Many employers are well-acquainted with the Americans with Disabilities Act and the laws that they must comply with to protect their employees and prevent discrimination in the workplace. One of the most prominent aspects of the ADA that impacts employers and HR professionals is Title I, which prohibits private employers, state and local governments, employment agencies and labor unions from discriminating against qualified applicant or current employee with disabilities for any employment opportunity. Employers are required to provide medical accommodations for their employees within their work environment which will address the medical needs of an employee with a disability. This allows a qualified employee to successfully fulfil the essential functions of that position or enjoy benefits and privileges of employment, just as any other employee would.

What is a Medical Accommodation?

Medical accommodations or ‘reasonable accommodations’ are modifications made by employers to at the request of individuals with disabilities to help them perform their job duties effectively. These reasonable accommodations are designed to create a supportive work environment that ensures equal opportunities for success among qualified employees or applicants with disabilities.

Common Examples of Reasonable Accommodations

Primarily, the medical accommodation process is an interactive process that require employers and employees engage in an ongoing dialogue to find effective accommodations. These are just a few examples of reasonable workplace accommodations that can be made to address an employee’s medical need:

  • Work Schedule Modification: This involves changing a person’s work schedule to allow for more flexible hours or allowing them to telecommute
  • Physical Modification: Adjusting the work environment, such as ramps, accessible restrooms, modified workstations
  • Equipment Provision: Providing ergonomic furniture and assistive technology like screen readers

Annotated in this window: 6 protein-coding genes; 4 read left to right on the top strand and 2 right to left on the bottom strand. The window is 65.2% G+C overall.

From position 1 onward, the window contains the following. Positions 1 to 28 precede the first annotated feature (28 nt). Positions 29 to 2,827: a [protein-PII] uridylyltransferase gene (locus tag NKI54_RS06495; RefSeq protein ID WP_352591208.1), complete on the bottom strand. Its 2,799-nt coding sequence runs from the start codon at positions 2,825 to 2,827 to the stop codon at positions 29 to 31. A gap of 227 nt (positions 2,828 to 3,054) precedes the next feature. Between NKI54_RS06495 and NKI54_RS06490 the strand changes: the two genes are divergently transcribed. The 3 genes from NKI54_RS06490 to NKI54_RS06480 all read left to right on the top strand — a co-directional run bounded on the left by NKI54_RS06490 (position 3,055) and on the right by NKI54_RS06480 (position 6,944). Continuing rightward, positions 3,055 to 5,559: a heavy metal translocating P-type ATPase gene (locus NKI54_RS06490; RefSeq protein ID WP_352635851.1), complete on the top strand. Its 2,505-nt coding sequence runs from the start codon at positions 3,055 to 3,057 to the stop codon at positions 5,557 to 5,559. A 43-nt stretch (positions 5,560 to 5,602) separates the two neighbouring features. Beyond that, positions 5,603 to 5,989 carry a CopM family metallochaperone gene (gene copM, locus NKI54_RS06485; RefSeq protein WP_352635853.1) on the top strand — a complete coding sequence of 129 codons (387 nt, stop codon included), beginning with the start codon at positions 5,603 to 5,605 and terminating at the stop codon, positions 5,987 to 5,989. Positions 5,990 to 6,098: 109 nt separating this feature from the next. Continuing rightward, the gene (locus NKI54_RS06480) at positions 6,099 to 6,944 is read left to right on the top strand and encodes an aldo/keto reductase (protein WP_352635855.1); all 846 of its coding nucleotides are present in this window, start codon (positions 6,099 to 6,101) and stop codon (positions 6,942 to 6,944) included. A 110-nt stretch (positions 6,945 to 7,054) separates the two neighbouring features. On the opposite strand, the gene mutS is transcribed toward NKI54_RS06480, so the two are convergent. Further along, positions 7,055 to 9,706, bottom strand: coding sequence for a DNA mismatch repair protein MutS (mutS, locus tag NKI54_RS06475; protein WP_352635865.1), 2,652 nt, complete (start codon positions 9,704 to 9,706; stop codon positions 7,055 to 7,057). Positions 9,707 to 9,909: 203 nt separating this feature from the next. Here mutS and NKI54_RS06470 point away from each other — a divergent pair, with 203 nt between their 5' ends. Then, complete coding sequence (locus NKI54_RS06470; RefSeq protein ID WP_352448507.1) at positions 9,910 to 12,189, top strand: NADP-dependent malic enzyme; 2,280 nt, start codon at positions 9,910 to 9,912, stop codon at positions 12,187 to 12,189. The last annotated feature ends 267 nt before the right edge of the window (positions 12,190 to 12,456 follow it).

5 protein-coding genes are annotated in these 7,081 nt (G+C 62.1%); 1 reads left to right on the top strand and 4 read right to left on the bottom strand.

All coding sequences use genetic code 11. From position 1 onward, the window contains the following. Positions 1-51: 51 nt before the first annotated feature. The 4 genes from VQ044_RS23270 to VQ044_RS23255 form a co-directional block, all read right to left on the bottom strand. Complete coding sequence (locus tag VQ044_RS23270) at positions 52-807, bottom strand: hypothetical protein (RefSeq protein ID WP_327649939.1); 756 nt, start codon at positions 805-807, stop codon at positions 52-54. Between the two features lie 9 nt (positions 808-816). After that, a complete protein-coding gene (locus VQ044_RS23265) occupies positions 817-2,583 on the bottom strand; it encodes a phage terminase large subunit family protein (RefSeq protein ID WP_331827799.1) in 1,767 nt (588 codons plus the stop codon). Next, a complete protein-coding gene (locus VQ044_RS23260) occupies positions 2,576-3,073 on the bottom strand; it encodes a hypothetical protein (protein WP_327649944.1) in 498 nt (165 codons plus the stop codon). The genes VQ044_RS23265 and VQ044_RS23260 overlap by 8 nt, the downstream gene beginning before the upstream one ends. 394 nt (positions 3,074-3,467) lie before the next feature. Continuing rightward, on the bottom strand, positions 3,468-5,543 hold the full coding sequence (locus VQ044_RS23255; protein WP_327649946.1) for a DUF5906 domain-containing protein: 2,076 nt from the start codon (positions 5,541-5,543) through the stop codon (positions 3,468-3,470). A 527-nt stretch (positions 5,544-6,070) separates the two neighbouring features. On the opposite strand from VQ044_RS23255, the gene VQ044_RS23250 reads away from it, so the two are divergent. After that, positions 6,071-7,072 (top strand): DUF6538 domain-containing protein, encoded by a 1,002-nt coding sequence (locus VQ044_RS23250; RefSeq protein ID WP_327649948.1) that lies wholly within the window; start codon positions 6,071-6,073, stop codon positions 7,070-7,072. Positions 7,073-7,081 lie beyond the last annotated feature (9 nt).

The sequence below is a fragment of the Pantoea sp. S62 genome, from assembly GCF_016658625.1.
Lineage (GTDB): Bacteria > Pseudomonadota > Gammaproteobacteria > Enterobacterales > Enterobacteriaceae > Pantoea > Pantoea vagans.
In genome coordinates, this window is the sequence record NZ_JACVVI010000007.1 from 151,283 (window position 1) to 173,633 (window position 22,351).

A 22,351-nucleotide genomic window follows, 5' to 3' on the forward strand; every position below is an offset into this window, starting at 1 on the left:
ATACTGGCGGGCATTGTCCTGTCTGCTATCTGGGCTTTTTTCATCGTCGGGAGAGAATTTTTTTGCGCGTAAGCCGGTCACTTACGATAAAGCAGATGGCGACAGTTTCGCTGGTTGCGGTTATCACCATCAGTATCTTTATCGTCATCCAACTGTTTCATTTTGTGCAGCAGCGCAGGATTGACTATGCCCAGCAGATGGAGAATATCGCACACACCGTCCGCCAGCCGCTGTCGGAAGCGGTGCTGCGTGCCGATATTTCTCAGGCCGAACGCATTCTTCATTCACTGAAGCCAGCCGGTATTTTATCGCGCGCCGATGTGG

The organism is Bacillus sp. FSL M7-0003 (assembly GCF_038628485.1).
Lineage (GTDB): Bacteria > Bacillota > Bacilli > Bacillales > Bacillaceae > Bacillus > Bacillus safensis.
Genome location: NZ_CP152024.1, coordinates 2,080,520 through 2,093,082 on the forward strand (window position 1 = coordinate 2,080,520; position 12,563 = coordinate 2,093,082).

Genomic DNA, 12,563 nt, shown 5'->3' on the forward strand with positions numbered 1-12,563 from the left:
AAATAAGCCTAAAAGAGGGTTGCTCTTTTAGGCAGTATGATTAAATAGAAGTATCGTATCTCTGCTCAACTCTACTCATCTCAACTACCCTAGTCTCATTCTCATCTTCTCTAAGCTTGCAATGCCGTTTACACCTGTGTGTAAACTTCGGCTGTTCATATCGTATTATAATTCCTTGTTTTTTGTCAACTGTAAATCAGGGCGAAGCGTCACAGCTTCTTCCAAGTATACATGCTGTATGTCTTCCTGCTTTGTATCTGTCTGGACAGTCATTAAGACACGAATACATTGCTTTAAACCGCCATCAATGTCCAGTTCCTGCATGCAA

• Job Restructuring: Reassigning non-essential tasks and/or redistributing of duties among team members
  • Policy Adjustments: Modifying workplace policies that may accidentally exclude employees with disabilities, such as allowing service animals within the office
  • Leave of Absence: Providing extended medical leave beyond standard sick policies or intermittent leave for ongoing treatment

A new ruling by the Sixth Circuit Court of Appeals on April 29th of this year provides employers further insights into how courts are viewing an employer’s obligation to accommodate an employee with a medical condition.

Yanick v. The Kroger Company of Michigan

In Yanick v. The Kroger Company of Michigan, Case No. 23-1439 (April 29, 2024), Mary Ellen Yanick was employed in a Kroger bakery for more than fifteen years when she was diagnosed with breast cancer. Upon learning her diagnosis, she informed one of her supervisors. During her employment with Kroger, Yanick received mostly positive performance evaluations. However, Yanick claimed that after she informed her supervisor of her medical condition, she was subjected to excessive criticism regarding her job performance and harassment.